Kommt, eilet und laufet, ihr flüchtigen Füße,
erreichet die Höhle, die Jesum bedeckt!
Lachen und Scherzen
begleitet die Herzen,
denn unser Heil ist auferweckt.
Come, hasten and run, you fleeting feet,
approach the cave, which conceals Jesus!
Laughter and frolicking
accompany our hearts
for our Savior is raised from the dead.
Happy Easter, everyone!
Below is a video of the Easter Oratorio by Johann Sebastian Bach (BWV 249), as performed in 2013 by the English Baroque Soloists and the Monteverdi Choir, conducted by Sir John Eliot Gardiner:
From the video notes:
|3||Aria. Kommt, eilet und laufet|
|4||Recitativo. O kalter Männer Sinn|
|5||Aria. Seele, deine Spezereien|
|6||Recitativo. Hier ist die Gruft|
|7||Aria. Sanfte soll mein Todeskummer|
|8||Recitativo. Indessen seufzen wir|
|9||Aria. Saget, saget mir geschwinde|
|10||Recitativo. Wir sind erfreut|
|11||Chorus. Preis und Dank
Hannah Morrison, soprano
Meg Bragle, mezzo-soprano
Nicholas Mulroy, tenor
Peter Harvey, bass
The image at the top of this post is the 14th-century Anastasis fresco in the parekklesion of the Chora Church in Istanbul (then Constantinople). Below the jump is an explanation of the theological significance of the fresco, from Biblicalia:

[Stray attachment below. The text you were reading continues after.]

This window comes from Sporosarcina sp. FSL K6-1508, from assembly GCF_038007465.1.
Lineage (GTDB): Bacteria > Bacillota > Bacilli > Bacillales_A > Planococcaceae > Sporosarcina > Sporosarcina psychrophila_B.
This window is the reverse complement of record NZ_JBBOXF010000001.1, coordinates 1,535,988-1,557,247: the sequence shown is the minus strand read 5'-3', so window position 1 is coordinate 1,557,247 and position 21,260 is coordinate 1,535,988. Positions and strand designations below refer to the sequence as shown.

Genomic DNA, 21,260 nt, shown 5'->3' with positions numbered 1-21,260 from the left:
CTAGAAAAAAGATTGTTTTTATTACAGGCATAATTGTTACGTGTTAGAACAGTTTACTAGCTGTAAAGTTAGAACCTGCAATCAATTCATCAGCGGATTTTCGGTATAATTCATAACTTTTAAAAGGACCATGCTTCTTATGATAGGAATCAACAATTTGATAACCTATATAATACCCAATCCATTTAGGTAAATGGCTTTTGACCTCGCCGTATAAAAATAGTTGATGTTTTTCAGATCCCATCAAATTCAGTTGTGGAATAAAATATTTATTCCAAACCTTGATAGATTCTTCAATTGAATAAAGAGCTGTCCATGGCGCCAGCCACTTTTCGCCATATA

This is widely agreed to be the most striking exemplar of the traditional Byzantine Anastasis icon. It is the fresco in the apse of the arekklesion or funerary chapel, of the Monastery of Chora at Istanbul. A brilliant mandorla surrounds the anything-but-dead Christ, in Hell rescuing the inhabitants from Death, who lies bound amidst the shattered gates of Hell and the broken locks and useless keys thereof. The All-Powerful Christ, in midstride, brooking no nonsense lifts the helpless Adam and Eve by the wrist like children, this being witnessed by the older King David and younger King Solomon on the left, with St John the Forerunner behind them. On the right, the Protomartyr (and Prototype of Christ!) Abel watches with his shepherd’s crook, and others of the Old Testament Prophets watch with him.
This is a fine exemplar of the traditional Orthodox Christian composition of the Anastasis, the Resurrection of Christ. This victory over death, the proclamation to and release of the prisoners (1Pt 3.19), is the reason for His Resurrection. We have in this icon a theology lesson rather than a history lesson. Instead of Orthodox Resurrection icons depicting a conflation of events surrounding the Resurrection of Christ as depicted in the Gospels (as in many such Western Christian depictions: the tomb, the winding sheet, the Myrrh-Bearing Women, the sleeping guards, the bright-shining angel), the Resurrection icon presents us with the love of God for mankind, His personal sacrifice, and His personal rescue of humanity from eternal death!